Airport flight status board. (Photo via phive2015 / iStock / Getty Images Plus)
The optimism and the enthusiasm for the return of airline travel faced the stark reality of pilot shortages, staffing shortages and bad weather as the unofficial start of summer kicked off.
While the number of passengers going through Transportation Security Administration (TSA) checkpoints on Friday and Saturday still suggests a robust surge for the industry, it wasn’t a smooth – nor timely – ride for some fliers.
Passengers were greeted with delays and cancellations on Saturday as the perfect storm of staffing shortages, pilot shortages, subsequent trimming of schedules by carriers and bad weather led to numerous delays and cancellations.
According to the flight tracking service flightaware.com, more than 2,300 flights were canceled worldwide on Friday to kick off the long holiday.
On Saturday, 1,543 flights worldwide were canceled and 14,524 were delayed. In the United States alone, domestic carriers canceled 565 flights and delayed 5,156 on Saturday.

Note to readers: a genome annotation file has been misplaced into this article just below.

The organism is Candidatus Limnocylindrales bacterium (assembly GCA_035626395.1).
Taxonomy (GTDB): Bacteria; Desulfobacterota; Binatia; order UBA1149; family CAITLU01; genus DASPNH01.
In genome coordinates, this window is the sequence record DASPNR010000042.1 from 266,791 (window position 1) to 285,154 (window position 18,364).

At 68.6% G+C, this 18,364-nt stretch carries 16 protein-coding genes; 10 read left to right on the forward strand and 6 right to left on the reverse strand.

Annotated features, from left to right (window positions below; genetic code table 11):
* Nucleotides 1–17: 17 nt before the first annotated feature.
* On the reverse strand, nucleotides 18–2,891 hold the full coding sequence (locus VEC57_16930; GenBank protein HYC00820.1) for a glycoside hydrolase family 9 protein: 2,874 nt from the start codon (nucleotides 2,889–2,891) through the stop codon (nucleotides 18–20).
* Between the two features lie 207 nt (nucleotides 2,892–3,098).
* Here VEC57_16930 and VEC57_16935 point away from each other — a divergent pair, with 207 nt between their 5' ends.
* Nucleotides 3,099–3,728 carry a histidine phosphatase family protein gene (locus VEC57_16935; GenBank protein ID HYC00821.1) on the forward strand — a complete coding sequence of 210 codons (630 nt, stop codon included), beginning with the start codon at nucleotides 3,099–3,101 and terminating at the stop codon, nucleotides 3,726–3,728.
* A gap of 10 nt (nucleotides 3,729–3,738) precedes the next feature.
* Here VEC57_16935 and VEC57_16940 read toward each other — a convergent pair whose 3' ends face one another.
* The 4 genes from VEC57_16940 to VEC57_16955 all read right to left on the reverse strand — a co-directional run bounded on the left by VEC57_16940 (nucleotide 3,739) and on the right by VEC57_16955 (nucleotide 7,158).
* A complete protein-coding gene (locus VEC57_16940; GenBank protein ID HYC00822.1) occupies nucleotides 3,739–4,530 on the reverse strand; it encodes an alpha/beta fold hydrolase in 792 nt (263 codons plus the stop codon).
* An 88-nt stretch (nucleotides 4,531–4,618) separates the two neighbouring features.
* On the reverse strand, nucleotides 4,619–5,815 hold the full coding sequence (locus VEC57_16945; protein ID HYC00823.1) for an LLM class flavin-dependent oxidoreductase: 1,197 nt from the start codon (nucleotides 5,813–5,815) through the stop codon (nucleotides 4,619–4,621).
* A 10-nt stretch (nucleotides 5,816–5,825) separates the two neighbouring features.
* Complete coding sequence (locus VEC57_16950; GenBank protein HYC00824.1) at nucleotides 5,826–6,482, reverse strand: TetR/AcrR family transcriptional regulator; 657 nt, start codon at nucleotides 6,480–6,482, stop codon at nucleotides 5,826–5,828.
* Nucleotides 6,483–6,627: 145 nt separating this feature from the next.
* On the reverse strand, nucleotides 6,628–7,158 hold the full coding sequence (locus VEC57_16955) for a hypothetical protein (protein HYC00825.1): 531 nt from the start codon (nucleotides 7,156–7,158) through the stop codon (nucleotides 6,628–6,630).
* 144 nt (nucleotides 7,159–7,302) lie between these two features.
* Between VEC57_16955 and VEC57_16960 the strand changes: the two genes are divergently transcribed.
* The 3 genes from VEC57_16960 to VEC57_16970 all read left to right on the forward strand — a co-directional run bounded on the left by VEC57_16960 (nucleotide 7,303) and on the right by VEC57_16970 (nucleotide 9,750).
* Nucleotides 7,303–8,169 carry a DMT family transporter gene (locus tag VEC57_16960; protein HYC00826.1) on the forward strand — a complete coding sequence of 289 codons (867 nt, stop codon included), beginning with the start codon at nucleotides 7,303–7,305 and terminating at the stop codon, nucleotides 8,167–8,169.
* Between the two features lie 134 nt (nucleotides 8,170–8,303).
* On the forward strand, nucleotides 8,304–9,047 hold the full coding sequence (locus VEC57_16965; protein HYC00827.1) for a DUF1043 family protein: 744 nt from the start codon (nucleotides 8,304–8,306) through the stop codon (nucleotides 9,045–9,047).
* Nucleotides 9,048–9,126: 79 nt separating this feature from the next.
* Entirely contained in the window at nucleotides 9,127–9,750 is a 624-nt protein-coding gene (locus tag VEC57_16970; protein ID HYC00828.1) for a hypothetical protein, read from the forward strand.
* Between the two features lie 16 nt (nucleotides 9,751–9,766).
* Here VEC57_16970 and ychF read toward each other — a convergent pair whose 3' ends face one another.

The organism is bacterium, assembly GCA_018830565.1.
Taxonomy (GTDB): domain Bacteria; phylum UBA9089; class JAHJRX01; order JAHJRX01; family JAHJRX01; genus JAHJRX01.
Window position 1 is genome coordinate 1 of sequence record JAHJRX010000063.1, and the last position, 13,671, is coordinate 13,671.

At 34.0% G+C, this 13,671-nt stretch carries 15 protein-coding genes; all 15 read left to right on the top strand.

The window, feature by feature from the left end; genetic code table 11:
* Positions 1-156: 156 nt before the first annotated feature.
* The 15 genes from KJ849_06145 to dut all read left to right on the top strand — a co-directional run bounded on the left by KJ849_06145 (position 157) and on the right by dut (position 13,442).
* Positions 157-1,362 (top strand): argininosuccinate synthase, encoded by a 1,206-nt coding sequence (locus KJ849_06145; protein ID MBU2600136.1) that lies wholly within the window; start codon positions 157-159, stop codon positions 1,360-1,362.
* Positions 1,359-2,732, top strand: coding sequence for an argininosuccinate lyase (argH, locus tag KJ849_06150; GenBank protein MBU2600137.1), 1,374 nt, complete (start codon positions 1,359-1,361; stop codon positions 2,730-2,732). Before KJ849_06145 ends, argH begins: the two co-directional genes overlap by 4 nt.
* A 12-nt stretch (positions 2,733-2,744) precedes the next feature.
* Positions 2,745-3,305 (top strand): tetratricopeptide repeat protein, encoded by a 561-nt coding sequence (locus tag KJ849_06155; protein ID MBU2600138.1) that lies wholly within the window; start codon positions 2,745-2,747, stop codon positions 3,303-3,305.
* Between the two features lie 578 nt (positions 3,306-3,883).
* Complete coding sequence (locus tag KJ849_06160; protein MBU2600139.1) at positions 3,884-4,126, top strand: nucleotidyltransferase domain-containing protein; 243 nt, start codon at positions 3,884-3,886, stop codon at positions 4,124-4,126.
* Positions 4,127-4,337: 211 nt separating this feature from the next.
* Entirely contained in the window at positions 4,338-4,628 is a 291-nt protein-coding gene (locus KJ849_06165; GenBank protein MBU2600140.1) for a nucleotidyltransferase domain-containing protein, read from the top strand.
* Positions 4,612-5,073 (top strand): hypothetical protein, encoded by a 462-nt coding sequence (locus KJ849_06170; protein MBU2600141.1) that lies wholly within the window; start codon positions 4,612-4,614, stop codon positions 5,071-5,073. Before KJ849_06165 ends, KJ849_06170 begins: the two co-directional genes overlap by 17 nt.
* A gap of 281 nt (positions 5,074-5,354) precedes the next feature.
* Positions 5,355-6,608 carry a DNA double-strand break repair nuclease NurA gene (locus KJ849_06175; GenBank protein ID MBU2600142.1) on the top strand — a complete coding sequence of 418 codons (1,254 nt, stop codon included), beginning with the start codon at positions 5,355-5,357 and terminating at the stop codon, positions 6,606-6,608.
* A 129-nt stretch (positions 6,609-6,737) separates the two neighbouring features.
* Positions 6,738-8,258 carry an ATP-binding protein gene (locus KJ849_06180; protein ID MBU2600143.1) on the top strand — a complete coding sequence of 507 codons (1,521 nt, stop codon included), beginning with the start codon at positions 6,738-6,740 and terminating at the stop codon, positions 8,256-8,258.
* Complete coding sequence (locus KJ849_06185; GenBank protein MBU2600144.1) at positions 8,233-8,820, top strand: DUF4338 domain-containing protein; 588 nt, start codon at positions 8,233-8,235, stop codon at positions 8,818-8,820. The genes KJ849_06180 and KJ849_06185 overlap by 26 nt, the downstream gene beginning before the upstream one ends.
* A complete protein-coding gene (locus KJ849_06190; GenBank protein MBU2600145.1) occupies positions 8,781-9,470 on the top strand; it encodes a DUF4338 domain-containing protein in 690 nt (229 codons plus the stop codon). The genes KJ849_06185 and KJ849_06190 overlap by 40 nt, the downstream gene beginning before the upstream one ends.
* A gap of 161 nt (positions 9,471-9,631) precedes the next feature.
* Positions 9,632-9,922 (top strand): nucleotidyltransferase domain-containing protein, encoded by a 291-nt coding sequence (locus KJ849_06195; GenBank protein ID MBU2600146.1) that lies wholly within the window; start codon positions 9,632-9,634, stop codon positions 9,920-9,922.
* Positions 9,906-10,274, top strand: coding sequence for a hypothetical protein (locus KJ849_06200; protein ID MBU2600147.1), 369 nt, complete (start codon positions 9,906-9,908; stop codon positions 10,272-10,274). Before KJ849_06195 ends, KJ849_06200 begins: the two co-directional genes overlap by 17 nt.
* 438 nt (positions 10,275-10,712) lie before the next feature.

Delta Air Lines bore the brunt of the problems. On Saturday, Delta canceled 254 flights, or nine percent of its schedule, and had 525 delayed flights, or 19 percent of its schedule. Delta’s main hub at Hartsfield-Jackson International Airport in Atlanta was the leading U.S. airport for delays and cancellations for both incoming and outgoing flights.
As of 10 a.m. this morning, Sunday, May 29, 251 flights into and out of the U.S. have been canceled and 715 were delayed. Again Delta has been hit the hardest, with 143 cancellations and 116 delays.
Earlier this week, Delta, like many airlines, announced it was “strategically” cutting back on its summer schedule.
“More than any time in our history, the various factors currently impacting our operation — weather and air traffic control, vendor staffing, increased COVID case rates contributing to higher-than-planned unscheduled absences in some work groups — are resulting in an operation that isn’t consistently up to the standards Delta has set for the industry in recent years,” Chief Customer Experience Officer Allison Ausband said.
Several airlines did face weather issues with bad thunderstorms in the southeast and northeast.